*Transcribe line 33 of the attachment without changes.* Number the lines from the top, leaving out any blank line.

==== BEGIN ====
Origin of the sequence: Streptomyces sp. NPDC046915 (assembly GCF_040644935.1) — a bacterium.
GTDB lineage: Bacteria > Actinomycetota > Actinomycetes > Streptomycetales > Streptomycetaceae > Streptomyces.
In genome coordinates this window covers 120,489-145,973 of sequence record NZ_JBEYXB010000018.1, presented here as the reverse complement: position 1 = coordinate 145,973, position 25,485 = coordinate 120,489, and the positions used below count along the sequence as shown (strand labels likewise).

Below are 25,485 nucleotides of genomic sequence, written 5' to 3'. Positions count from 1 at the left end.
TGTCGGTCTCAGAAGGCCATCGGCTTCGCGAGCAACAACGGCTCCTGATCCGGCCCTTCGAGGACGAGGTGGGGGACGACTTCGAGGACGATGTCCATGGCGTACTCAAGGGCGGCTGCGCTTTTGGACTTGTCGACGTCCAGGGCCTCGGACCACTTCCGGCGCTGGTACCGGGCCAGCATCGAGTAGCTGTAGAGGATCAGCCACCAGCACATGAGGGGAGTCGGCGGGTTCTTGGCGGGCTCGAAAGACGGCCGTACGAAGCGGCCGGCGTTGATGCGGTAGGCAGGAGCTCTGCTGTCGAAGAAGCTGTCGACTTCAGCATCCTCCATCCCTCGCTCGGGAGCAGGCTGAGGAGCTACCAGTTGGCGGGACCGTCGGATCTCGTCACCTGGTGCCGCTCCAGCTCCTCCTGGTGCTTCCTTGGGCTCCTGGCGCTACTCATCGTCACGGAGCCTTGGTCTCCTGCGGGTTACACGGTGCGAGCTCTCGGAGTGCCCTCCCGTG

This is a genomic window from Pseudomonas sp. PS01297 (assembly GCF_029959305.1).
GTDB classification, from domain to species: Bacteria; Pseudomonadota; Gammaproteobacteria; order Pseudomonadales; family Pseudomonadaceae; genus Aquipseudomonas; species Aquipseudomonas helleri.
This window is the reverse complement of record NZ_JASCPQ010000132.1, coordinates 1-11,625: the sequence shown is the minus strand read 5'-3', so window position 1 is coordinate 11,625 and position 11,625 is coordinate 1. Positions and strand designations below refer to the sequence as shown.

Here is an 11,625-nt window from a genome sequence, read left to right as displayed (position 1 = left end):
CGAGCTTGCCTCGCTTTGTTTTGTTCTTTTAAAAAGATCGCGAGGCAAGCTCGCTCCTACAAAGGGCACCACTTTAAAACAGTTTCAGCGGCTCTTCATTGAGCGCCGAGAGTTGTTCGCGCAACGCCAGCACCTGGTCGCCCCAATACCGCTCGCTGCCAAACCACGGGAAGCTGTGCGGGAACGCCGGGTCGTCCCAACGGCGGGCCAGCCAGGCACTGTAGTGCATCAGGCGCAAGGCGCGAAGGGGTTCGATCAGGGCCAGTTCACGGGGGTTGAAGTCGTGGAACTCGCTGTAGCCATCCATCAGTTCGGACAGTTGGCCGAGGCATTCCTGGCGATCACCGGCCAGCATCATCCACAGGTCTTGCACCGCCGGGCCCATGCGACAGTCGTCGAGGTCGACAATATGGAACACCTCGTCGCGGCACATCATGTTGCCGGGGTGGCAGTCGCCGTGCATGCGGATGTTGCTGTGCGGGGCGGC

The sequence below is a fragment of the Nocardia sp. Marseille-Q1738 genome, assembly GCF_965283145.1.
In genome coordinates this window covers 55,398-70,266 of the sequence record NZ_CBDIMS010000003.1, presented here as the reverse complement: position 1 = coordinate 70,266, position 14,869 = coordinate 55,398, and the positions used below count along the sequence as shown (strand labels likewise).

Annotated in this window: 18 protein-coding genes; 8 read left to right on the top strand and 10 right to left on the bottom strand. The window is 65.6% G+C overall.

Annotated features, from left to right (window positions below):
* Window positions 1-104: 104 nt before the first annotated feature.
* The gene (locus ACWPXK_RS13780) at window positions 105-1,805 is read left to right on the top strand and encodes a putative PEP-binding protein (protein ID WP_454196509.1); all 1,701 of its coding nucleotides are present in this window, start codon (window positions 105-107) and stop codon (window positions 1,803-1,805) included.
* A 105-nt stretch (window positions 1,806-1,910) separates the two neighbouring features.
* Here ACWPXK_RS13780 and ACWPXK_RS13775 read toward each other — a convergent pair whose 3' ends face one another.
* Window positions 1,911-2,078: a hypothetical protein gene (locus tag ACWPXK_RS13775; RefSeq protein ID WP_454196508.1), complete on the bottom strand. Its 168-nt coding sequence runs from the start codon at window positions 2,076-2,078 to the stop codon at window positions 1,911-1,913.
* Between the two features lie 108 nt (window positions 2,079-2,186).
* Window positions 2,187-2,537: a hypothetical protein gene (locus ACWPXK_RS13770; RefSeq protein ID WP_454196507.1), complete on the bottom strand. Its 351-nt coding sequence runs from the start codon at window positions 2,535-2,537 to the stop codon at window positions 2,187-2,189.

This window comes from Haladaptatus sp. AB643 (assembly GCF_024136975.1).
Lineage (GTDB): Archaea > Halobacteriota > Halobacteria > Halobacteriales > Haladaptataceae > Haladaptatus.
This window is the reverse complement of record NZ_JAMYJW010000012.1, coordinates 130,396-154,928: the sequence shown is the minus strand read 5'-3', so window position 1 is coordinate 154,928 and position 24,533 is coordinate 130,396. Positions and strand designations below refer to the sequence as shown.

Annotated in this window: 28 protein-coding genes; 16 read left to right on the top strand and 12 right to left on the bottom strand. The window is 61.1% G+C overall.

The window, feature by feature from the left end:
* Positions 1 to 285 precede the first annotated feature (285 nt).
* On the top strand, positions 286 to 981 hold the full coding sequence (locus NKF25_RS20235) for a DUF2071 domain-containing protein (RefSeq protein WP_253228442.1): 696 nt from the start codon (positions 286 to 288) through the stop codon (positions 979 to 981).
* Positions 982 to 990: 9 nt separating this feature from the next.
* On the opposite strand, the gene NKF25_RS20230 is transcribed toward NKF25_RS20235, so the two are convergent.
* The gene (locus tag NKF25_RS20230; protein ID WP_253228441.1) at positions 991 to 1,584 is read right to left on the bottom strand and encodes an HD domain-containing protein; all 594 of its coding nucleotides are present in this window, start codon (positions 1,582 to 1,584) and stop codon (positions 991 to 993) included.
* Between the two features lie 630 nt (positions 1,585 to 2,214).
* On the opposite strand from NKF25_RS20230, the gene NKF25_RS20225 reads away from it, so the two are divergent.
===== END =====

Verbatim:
* On the opposite strand from NKF25_RS20230, the gene NKF25_RS20225 reads away from it, so the two are divergent.